Republicans don't appreciate seriousness of crisis. Praises Barney Frank, Rahm Emmanuel for finding common ground.  (Except apparently it wasn't.) Sixty percent of Dems vote for adminstration bill, as improved by Congress, despite reservations. We did it because President, Paulson, economists said failure to act was unacceptable. Only one third of Republicans voted for. Need to find common ground, need to work together.

    Now Steny Hoyer on.  

    Parent

    Thanks!! (none / 0) (#73)
    by befuddledvoter on Mon Sep 29, 2008 at 01:56:56 PM EST
    I could not even get into the Rep site; must be swamped.  All Mass. Reps I could see voted Yea.    

    Parent
    Interestingly, Inslee voted against (none / 0) (#76)
    by shoephone on Mon Sep 29, 2008 at 01:57:32 PM EST
    while the rest of the WA State Democratic delegation voted in favor.

    Parent
    Inslee always has thought for himself (none / 0) (#211)
    by MoveThatBus on Mon Sep 29, 2008 at 03:04:51 PM EST
    He does his homework and votes as he believes is right for the people.

    I would think he just believes there is a better solution.

    Parent

    Called my GOP rep's office (none / 0) (#106)
    by votermom on Mon Sep 29, 2008 at 02:06:59 PM EST
    and told the staffer I want him to work on a solution because I am very worried.
    Had to call the local office though; DC lines are busy.

    Parent
    House Republicans (none / 0) (#34)
    by shoulin4 on Mon Sep 29, 2008 at 01:43:55 PM EST
    are blaming Pelosi's speech for them not voting for it because it was supposedly (and probably) partisan. Does anyone have a link to a copy of the speech?

    This is a failure of the House (none / 0) (#41)
    by kenosharick on Mon Sep 29, 2008 at 01:46:08 PM EST
    leadership on both sides(but esp. repub.) Maybe there needs to be some new blood on both sides next January. The fact that Boehner and Blunt could only deliver 65 votes should be embarrasing for them.

    It wasn't their own lack of leadership (none / 0) (#113)
    by litigatormom on Mon Sep 29, 2008 at 02:08:44 PM EST
    They were undermined by Nancy Pelosi! Republicans' itty-bitties were hurt.

    Parent
    I am of mixed emotion. (none / 0) (#114)
    by Dalton Hoffine on Mon Sep 29, 2008 at 02:08:52 PM EST
    I want SOMETHING to be done about this, even though I have my own problems with the specific bailout measure up for vote. I would love to see HOLC be implemented in this situation, but from here... I would even take it a step farther.

    Want to really stabilize our national assets? Want to create a situation where banks will not fail anymore? Want to save the banking industry and equalize the damage on Wall Street? Nationalize the banking industry. I know the N word is a big, scary idea only purported by Soviet-loving communists and America-hating socialists, but I think it's really what's called for in this situation. I don't want the market playing games with my retirement funds, or my college loans, or any of my money. I don't want to expose my livelihood to the volatility of the free market. Let's nationalize the industry so that there's less incentive for shady lending practices aimed at gaining a competitive edge.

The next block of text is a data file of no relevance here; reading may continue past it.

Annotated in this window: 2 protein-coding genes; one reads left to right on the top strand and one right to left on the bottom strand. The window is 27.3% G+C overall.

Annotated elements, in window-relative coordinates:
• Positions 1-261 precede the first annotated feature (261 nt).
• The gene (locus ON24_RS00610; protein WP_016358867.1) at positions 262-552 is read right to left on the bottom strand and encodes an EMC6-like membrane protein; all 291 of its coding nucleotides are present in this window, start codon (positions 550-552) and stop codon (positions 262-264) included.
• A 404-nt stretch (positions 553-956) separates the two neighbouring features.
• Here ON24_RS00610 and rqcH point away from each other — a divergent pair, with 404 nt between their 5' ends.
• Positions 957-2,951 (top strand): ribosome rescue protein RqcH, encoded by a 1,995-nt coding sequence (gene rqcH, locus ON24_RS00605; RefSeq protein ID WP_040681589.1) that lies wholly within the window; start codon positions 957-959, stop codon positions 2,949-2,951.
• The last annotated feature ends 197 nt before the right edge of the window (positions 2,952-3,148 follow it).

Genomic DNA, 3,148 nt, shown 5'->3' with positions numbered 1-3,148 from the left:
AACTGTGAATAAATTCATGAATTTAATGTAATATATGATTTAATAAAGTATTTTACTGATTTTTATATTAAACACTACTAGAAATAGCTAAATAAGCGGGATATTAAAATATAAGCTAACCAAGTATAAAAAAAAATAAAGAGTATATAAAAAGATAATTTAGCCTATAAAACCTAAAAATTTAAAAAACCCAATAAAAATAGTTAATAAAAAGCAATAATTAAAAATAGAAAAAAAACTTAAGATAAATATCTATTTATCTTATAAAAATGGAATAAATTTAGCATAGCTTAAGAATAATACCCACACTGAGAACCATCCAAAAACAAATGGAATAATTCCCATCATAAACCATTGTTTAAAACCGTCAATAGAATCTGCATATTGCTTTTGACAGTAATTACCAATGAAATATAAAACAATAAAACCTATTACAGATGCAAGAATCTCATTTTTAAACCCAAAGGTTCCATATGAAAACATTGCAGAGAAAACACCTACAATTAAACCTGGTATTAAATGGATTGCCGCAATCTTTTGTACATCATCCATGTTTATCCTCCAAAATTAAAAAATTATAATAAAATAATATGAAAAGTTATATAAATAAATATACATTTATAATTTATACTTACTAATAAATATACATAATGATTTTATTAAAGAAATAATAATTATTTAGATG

This has the added benefit that when the economy does stabilize, the government makes a profit on the strengthened dollar, and, gasp, we can maybe slice a little hole in that national debt of ours.

    HOLC should have been a component (5.00 / 1) (#119)
    by litigatormom on Mon Sep 29, 2008 at 02:12:37 PM EST
    but its not enough. During the S&L crisis, the savings and loans that failed owned the mortgages, and therefore had a security interest in the underlying properties. Here, the crisis isn't just the slump in the housing market. That was the trigger.  But the problem is that all these banks are sitting on these stupid mortgage-backed derivatives, which means they are holding a debt derivative that may or may not be of substantially less worth than they thought.  Because they can't tell, they don't want to expose themselves further by continuing to lend money.  Buying up the underlying properties doesn't unlock the credit market fast enough. It's a long term solution that will help, but doesn't help the short term crisis.

    Parent
    Thank you (none / 0) (#177)
    by gyrfalcon on Mon Sep 29, 2008 at 02:38:35 PM EST
    Folks do not understand that HOLC is not a substitute for the "bail-out" bill.  They're two entirely different things.

    THe Paulson bill is a tourniquet to stop the bleeding.  HOLC and similar ideas are like the antibiotics to keep you from losing the limb.  They will not stop you from bleeding out.

    Parent

    Is the Senate off the hook now until the (none / 0) (#118)
    by Teresa on Mon Sep 29, 2008 at 02:10:02 PM EST
    House votes again?

    Yes (5.00 / 2) (#121)
    by litigatormom on Mon Sep 29, 2008 at 02:12:52 PM EST
    Yeah (none / 0) (#123)
    by Ga6thDem on Mon Sep 29, 2008 at 02:14:02 PM EST
    Bush has been in their back pocket. They've been supporting this stuff forever and now they are screaming. They never cease to amaze me.

    Great (none / 0) (#124)
    by Socraticsilence on Mon Sep 29, 2008 at 02:14:09 PM EST
    This is one of those times that I wish we didn't have such a responsive Democracy, everyone agree's that the bill sucks, but that something like needs to be passed, but since noone wants to be stuck with the check, it fails and the DOW's down 500+ points, seriously, this bill has to be bipartisan (collective responsibility for any failure is the only way people up in November will vote for it) at this point we may need McCain and Obama to both endorse it regardless of political benefit or the economy will crash.